South Sudan: Stagnant flood waters causing malaria peaks and hampering healthcare access

In Jonglei state, northeastern South Sudan, Médecins Sans Frontières (MSF) teams are rushing four critically ill patients by ambulance boat to the MSF hospital in Old Fangak. Among the people on the boat, Nya Sibet Mar is holding her two-year-old daughter, Nya Thor, who is suffering from severe malaria.

It is the second time that Nya Thor has become infected with malaria. According to her mother, more and more people have become sick with malaria since the heavy flooding, which started in 2019.

“Two years ago, our house was completely flooded, so we had to look for another place”, says Nya Sibet Mar. “We arrived in Toch, but because there is more water than before, we live surrounded by mosquitoes. We see a lot of malaria cases now compared to before the floods.”

In Old Fangak, MSF teams are recording high numbers of malaria cases, especially among children and pregnant women. Since the beginning of August 2023, out of an average of 200 consultations per day, about 75 per cent of them result in positive malaria cases. Each day, MSF teams admit 10 to 15 patients suffering from severe malaria.

MSF clinical officer and nurse check on Nya Thor. © Manon Massiat/MSF

In the hospital, MSF teams see both uncomplicated and severe malaria cases, and are able to provide anti-malaria drugs, as well as treat complications such as severe vomiting, high fever, convulsions, pneumonia, anaemia and malnutrition. Nya Thor is suffering from complications; admitted to the paediatric ward of MSF’s hospital, she receives treatment for both malaria and malnutrition.

“Recurrent floods have aggravated malnutrition in Jonglei State, having destroyed crops and cattle, and forced communities to flee their homes”, explains Thomas Kun, MSF’s Clinical Officer who has been working with MSF since 2015.

“Families who used to cultivate crops now completely rely on fishing and food distributions from international aid, but international aid food distributions are not always consistent, meaning even less food. Children in particular suffer from this situation, says Kun. “However, due to the delayed rains, fishing is becoming more difficult, and not having access to food with adapted nutrients needed for their age.”

 Thomas Kun Thoch, Clinical Officer. © Manon Massiat/MSF

In addition to the lack of food, remote communities have been finding themselves cut-off from healthcare and mosquito net distributions, putting their lives at additional risk. Without nets, people are not protected from malaria and when they inevitably become sick, it takes several days by canoe to reach a medical facility for effective treatment. By that time, there is a risk that uncomplicated cases will have become severe ones, and pregnant women are among the most vulnerable.

“The infection can be directly transmitted from the mother to the foetus, but above all, high fever can terminate the pregnancy or induce premature labour,” explains Harriet Wikoru, MSF’s Midwife Activity Manager in Old Fangak Hospital. “We give mosquito nets at antenatal care consultations, but for mothers who live in very remote areas, their pregnancy is not monitored, and they are not protected.”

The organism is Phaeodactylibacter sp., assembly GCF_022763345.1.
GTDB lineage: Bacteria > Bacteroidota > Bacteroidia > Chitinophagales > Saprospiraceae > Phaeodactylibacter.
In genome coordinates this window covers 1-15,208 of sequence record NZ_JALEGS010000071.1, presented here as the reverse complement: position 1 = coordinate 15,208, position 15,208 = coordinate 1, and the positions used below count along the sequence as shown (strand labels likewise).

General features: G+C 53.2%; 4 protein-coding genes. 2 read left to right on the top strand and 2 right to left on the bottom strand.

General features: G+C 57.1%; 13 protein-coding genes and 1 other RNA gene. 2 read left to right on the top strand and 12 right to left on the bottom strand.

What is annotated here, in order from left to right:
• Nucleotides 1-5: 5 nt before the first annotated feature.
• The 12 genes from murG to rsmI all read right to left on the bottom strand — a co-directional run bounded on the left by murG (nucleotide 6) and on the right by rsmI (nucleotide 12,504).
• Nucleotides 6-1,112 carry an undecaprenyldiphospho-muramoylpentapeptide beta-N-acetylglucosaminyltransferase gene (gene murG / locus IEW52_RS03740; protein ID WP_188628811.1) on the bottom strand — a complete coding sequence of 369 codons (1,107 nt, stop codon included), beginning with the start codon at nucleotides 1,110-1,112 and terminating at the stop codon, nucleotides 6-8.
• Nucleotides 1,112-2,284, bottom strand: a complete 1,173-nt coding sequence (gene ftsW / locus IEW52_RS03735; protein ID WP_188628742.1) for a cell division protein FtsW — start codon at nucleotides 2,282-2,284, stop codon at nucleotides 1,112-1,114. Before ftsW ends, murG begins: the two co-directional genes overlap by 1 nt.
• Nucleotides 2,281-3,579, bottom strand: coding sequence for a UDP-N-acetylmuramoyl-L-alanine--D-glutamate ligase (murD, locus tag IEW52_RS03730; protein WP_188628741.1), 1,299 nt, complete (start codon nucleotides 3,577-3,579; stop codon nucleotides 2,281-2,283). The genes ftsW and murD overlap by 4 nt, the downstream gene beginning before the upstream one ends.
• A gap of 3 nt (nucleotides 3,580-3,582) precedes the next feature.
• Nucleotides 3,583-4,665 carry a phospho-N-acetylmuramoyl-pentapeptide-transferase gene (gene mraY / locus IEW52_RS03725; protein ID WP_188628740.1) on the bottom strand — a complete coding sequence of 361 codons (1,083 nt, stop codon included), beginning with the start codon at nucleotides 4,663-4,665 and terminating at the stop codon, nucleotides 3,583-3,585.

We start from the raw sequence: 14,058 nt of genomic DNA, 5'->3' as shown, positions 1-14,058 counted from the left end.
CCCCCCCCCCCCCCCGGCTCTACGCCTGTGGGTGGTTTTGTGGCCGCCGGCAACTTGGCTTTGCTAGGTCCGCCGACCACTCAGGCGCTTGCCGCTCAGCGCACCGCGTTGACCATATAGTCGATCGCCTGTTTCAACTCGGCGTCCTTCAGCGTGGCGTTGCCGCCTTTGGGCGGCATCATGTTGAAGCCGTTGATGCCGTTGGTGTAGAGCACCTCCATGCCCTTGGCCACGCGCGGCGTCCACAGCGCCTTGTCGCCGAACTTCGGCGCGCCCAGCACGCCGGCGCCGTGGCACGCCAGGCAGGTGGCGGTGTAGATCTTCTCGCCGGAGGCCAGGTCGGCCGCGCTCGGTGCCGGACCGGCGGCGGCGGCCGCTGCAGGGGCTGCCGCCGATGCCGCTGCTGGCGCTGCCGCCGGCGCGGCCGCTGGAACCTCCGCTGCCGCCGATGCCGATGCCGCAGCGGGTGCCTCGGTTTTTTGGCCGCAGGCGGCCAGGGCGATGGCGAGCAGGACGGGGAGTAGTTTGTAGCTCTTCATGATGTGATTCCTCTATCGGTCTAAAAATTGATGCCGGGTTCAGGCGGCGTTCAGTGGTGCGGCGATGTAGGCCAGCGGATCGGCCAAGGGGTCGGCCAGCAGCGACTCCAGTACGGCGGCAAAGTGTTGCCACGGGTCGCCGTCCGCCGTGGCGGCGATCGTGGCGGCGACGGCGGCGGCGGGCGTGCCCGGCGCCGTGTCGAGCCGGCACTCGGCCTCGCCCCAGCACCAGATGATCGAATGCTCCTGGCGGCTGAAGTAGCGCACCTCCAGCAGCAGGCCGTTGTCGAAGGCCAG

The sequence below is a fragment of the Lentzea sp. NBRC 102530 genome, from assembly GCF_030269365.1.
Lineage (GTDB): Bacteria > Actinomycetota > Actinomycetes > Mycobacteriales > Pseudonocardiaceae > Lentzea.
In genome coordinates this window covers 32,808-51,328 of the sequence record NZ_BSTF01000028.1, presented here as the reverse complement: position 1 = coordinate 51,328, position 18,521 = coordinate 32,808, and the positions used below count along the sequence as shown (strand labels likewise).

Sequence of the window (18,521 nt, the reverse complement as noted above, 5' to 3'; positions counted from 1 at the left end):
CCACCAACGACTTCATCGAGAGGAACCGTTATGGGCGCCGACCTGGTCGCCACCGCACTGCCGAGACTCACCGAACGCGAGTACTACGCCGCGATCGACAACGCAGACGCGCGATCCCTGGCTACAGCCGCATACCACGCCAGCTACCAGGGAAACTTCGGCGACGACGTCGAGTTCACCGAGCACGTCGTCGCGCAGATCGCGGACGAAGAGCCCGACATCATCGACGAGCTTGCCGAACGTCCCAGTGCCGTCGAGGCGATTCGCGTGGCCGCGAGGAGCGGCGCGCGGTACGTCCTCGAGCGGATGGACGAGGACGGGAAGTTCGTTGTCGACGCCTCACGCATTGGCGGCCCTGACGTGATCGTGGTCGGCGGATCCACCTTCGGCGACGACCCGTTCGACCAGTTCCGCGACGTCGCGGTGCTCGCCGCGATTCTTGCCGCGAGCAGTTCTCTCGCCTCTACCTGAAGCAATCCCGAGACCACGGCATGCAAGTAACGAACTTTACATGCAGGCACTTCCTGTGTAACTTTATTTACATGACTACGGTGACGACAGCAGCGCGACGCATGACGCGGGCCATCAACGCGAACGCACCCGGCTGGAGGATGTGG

“As soon as we have a positive test for malaria, we immediately treat it,” adds Wikoru. “We cannot wait because we know the dangers of malaria for the mothers and their babies.”

After three days under medical care in the MSF hospital, Nya Thor and her mother are brought back to their village by MSF’s ambulance boat. That day, the MSF outreach team conducts malaria screening: out of the 56 tests, 42 are positive. Some patients will be referred to the MSF hospital by the end of the day. Malaria tests are being conducted. © Manon Massiat/MSF

“Malaria is a disease for which you cannot immunise people. If mosquitoes get you again, then you will be reinfected”, explains Thomas Kun. “We keep treating and treating, but nothing says patients will not come back after one month, infected again with malaria. We provide mosquito nets and blankets, but we have already seen patients coming back two, even three times these last few months.”

Old Fangak is not the only region in South Sudan badly affected by the recurring floods. Many areas in Unity and Upper Nile states, where MSF also has medical activities, have been cut-off by floodwaters and turned into small islands with stagnant water surrounding the communities. Although this year the rainy season and expected flooding in South Sudan seem to be delayed, our teams fear that malaria cases will continue to increase. The challenges of accessing and treating patients may worsen, with expected floods isolating communities even further in Old Fangak and across the country.

To save lives from malaria – a disease that is already the biggest killer in South Sudan – there is an urgent need to help communities better protect themselves, by increasing distributions of mosquito nets and malaria prophylaxis.

Furthermore, there is a need to increase access to healthcare and prevention measures in communities, especially for children and pregnant women. As malnourished children in particular are more vulnerable to severe malaria, children should be properly screened for malnutrition, enrolled in nutrition programmes when appropriate, and receive their recommended vaccinations for childhood diseases.

South Sudan